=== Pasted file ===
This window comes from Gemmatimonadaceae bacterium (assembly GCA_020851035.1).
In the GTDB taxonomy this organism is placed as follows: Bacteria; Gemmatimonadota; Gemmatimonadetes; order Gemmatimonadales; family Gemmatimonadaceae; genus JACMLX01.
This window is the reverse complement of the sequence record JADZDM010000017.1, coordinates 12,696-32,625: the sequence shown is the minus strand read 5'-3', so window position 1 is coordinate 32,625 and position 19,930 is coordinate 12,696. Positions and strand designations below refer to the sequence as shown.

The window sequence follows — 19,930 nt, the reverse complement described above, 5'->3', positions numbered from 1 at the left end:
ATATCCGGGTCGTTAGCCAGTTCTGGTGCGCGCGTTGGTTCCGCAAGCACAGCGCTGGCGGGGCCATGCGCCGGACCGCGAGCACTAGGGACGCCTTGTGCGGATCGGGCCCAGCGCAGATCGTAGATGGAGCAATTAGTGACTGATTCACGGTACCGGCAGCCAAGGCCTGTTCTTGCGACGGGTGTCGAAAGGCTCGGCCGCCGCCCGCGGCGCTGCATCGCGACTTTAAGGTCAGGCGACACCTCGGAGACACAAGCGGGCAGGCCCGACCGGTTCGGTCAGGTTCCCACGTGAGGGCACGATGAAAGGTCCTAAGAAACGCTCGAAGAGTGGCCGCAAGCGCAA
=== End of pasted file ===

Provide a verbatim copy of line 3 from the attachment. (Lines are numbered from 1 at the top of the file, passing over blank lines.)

This window is the reverse complement of the sequence record JADZDM010000017.1, coordinates 12,696-32,625: the sequence shown is the minus strand read 5'-3', so window position 1 is coordinate 32,625 and position 19,930 is coordinate 12,696. Positions and strand designations below refer to the sequence as shown.